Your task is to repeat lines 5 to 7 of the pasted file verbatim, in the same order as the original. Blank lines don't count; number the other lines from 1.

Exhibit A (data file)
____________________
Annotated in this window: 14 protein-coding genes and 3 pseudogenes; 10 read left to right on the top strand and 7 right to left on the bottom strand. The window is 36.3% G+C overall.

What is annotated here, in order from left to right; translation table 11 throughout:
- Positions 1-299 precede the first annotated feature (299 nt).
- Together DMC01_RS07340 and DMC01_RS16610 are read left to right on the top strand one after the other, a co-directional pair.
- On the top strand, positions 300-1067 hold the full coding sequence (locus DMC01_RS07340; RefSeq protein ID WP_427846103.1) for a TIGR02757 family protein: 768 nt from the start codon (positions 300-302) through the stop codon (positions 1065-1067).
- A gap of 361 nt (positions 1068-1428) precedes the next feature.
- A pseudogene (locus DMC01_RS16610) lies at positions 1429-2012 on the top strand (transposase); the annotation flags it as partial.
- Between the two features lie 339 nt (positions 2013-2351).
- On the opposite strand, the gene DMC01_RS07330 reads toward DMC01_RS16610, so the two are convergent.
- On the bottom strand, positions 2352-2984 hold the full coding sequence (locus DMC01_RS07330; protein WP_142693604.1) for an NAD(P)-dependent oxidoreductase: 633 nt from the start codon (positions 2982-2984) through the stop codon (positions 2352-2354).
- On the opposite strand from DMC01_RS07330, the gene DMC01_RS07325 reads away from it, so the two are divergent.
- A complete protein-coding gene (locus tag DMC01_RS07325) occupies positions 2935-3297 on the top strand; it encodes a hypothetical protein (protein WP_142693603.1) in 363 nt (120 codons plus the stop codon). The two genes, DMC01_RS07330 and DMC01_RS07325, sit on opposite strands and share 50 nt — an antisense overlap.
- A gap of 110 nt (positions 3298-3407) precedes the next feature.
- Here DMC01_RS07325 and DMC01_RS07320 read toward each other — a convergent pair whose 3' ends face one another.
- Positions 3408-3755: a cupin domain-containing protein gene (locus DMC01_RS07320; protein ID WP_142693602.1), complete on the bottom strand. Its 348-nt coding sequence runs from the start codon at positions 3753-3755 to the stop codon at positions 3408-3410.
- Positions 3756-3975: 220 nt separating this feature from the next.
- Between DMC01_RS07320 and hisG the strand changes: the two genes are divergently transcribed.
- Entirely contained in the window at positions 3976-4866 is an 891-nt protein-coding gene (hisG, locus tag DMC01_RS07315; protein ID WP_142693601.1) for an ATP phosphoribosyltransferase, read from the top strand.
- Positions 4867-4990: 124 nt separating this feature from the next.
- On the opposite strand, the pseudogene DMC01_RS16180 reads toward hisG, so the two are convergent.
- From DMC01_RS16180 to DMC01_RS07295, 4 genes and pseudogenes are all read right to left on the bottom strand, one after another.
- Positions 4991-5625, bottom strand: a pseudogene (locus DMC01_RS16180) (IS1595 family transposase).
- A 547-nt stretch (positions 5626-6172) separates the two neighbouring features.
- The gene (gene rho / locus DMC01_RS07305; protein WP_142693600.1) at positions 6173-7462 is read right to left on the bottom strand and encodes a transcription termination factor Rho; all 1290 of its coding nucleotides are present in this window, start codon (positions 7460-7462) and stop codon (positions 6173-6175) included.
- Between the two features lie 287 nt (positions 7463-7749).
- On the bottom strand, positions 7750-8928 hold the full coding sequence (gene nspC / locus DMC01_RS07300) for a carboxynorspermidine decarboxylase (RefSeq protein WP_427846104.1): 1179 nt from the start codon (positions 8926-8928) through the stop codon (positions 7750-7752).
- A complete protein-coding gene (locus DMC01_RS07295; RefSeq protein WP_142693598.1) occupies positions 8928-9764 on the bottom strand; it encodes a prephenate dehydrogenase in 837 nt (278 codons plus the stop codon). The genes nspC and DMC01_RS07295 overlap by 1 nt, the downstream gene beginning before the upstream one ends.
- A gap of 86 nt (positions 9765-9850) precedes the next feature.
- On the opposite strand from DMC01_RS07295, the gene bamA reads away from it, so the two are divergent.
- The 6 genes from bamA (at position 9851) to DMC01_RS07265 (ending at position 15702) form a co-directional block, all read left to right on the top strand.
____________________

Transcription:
- On the top strand, positions 300-1067 hold the full coding sequence (locus DMC01_RS07340; RefSeq protein ID WP_427846103.1) for a TIGR02757 family protein: 768 nt from the start codon (positions 300-302) through the stop codon (positions 1065-1067).
- A gap of 361 nt (positions 1068-1428) precedes the next feature.
- A pseudogene (locus DMC01_RS16610) lies at positions 1429-2012 on the top strand (transposase); the annotation flags it as partial.